In general, the capacity of a president to garner congressional support for his policies is greater when the president is in the first years of a mandate, when he enjoys public support and when his party controls both houses of Congress. None of these conditions is there since November 7. The Bush presidency is drawing to an end; for the last several months, less than 40 percent of the public have supported the president; and his opponents now control the Congress and will occupy the chairs of the powerful committees. On top of this, it is safe to predict that several Republicans, notably those more inclined to be moderate and/or those who answer to a more moderate electorate, will hesitate in lending their support to a president who has become, in their perception, a political liability. If we account for the loss of political capital that always follows a negative sanction by voters, this all amounts to a rather grim outlook for the president.

In the coming two years, George Bush will have to navigate a rather narrow channel, and if he wants to accomplish anything significant he will need to demonstrate an unusual degree of flexibility. If he manages to do it, he has some chance of making an honourable exit. If he refuses to budge, he might just bring his party’s hopes for 2008 along with him in his fall.

For the Democrats, the road ahead for the next two years is also littered with obstacles. Their opposition to George Bush will have to be firm but not systematic or stubborn. For example, following their stellar performance in the congressional elections of 1994, the mood of confrontation created by the Republican majority actually turned to the White House’s advantage and Bill Clinton managed to strengthen his embattled presidency in time to score a convincing win in the 1996 presidential election. It seems likely that the Democrats will want to avoid falling into the same trap.

The Democrats will also need to put forward their own solutions to the country’s problems. They will need to propose an honourable way out of the Iraqi quagmire. They will have to demonstrate their capacity to wage efficiently the battle against terrorism, in a way that will make Americans feel more secure again. On the touchy issue of immigration, for example, they will need to take a clearer stand as a majority party than they did when they sat on the opposite side.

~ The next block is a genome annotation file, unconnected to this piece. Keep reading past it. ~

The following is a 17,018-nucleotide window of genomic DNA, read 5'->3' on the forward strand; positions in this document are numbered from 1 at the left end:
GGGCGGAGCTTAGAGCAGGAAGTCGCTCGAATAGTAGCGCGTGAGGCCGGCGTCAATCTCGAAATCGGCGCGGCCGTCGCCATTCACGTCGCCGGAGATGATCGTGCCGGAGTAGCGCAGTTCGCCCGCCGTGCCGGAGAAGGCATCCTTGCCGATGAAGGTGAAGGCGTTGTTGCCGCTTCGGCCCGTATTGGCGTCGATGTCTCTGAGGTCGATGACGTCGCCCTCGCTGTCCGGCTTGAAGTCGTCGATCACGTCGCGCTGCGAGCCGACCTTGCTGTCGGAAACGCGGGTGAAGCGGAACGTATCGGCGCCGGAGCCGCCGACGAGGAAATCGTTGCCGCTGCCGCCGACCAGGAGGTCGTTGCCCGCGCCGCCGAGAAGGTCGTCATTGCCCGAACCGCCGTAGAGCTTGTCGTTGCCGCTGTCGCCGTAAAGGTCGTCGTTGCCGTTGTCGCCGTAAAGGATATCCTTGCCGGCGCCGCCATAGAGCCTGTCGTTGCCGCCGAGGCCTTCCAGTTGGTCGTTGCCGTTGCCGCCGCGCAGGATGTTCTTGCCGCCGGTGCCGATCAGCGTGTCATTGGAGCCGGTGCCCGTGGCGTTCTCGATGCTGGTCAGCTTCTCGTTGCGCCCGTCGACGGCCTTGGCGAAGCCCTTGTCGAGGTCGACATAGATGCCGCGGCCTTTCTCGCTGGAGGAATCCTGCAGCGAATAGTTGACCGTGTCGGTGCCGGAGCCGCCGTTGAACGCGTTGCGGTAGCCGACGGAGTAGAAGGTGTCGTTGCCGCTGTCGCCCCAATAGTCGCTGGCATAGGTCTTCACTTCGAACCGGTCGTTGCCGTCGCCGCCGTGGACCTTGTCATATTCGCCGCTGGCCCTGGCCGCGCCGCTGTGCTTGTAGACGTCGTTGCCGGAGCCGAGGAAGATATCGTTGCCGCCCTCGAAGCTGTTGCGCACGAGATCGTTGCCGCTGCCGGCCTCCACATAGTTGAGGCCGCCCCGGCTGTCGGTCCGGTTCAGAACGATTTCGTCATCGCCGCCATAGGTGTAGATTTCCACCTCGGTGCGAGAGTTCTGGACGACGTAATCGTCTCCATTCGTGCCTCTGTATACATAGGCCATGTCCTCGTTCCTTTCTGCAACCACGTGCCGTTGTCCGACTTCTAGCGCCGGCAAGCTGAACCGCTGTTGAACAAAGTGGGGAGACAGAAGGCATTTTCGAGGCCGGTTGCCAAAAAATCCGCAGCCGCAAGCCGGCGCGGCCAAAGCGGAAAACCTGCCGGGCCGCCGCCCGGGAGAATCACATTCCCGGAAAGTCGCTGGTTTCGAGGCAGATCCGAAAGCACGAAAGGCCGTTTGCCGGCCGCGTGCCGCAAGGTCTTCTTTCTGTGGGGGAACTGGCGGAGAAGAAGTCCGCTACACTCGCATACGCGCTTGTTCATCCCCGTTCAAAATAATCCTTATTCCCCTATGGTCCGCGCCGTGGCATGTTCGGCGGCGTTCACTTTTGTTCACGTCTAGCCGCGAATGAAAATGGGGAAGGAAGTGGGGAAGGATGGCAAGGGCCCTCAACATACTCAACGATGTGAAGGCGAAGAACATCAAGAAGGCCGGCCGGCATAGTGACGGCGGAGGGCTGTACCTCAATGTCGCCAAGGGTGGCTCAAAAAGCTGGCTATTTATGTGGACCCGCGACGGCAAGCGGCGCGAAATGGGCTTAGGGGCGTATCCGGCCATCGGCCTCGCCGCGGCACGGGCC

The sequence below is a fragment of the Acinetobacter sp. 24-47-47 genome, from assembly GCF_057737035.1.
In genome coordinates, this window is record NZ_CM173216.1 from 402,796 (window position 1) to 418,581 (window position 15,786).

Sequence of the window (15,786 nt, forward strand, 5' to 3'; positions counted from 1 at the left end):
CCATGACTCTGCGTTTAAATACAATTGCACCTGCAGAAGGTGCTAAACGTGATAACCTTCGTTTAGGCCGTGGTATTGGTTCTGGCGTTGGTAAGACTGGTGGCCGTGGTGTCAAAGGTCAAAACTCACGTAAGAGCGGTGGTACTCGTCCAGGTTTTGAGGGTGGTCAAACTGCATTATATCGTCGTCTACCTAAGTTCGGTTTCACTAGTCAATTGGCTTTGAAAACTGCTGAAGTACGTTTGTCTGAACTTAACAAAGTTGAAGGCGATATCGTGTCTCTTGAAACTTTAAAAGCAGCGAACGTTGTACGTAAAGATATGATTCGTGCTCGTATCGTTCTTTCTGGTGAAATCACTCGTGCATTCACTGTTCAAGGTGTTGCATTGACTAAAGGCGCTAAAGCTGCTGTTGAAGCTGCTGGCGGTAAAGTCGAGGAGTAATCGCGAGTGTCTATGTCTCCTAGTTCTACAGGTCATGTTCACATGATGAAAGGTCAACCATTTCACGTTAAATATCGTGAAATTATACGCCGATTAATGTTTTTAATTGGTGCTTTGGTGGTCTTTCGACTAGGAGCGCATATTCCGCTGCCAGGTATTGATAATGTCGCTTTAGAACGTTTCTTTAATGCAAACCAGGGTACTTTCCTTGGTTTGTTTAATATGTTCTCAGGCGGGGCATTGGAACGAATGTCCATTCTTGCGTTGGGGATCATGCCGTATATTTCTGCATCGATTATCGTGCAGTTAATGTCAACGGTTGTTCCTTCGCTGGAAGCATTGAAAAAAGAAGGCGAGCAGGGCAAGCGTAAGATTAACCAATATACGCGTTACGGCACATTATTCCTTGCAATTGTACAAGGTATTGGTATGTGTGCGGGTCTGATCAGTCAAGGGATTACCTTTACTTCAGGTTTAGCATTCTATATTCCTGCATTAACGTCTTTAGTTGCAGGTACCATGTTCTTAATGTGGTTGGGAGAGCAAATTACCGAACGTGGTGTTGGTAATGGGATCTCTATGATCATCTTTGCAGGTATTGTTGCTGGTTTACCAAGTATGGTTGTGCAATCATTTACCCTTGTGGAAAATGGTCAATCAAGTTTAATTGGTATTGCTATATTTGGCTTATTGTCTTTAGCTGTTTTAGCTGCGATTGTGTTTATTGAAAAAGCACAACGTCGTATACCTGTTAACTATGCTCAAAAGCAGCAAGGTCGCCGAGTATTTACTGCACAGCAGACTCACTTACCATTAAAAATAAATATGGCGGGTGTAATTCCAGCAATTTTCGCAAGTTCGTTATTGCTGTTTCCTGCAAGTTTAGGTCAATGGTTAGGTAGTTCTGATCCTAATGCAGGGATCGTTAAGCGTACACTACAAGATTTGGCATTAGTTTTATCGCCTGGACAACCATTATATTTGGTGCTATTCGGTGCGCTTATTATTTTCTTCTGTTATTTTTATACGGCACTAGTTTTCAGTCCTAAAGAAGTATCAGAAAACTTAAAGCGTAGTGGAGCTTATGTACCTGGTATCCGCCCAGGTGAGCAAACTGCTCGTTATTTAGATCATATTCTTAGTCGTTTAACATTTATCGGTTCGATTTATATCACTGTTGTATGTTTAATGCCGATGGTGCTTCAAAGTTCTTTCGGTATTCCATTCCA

On the economic front, they might find it hard to resist the protectionist temptation, given the inclination of some of their natural allies. For Canadians, whose prosperity depends largely on continued access to the US market, this is particularly important. We note, for example, that in the new session the Committee on Ways and Means is likely to be led by the ranking Democratic member, Charles Rangel, who is associated with the left of the Democratic Party and has rarely, if ever, cast a clear vote in favour of free trade. Although many of the issues that will occupy the committee’s attention in the coming months will be focused primarily on Asian competition and Canada will barely register on the radar screen of US lawmakers, this country’s interests may become collateral damage if a resolutely protectionist direction is taken.

On border security, there may be more ground for optimism, however. With the Democrats in control of the Congress, the locus of power arguably has shifted to the north, which may be good news for those who seek some sort of accommodation on border controls. It is unlikely, however, that things will ever be as they were before. Few legislators would be willing, in the current context, to oppose the reinforcement of border security as expressed in the Western Hemisphere Travel Initiative (WHTI), enacted in 2004. The best that can be achieved on this score is likely to be an extension of the delays for implementing the WHTI rules, as it is clear that neither country is ready to implement them according to the original schedule. Nonetheless, it is quite clear that the days of carefree border-hopping between Canada and the US are just about over.

These are only some of the challenges awaiting the Democratic majority in the coming two years, and the game has yet to be played. The swiftness with which President Bush reacted to the election results, by letting go his defence secretary, Donald Rumsfeld, and by extending an olive branch to the Democratic leadership, shows that the Republicans have not yet thrown in the towel for 2008.

Finally, the results of the 2006 midterm elections should “at least for a while” silence those oracles who seem to read into each election the signs of a new hegemonic era in American politics.

For observers and analysts it is always tempting to generate such spectacular interpretations, which the public is often eager to buy. We hope, however, that the results of 2006 will at least serve as a reminder that American society and the US political system cannot be adequately understood, whether in their orientations or in their evolution, on the basis of hasty and superficial statements.

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Antoine Yoshinaka
Antoine Yoshinaka is an associate professor in the Department of Political Science at the University of Buffalo, SUNY. He is the author of Crossing the Aisle: Party Switching by US Legislators in the Postwar Era (2015).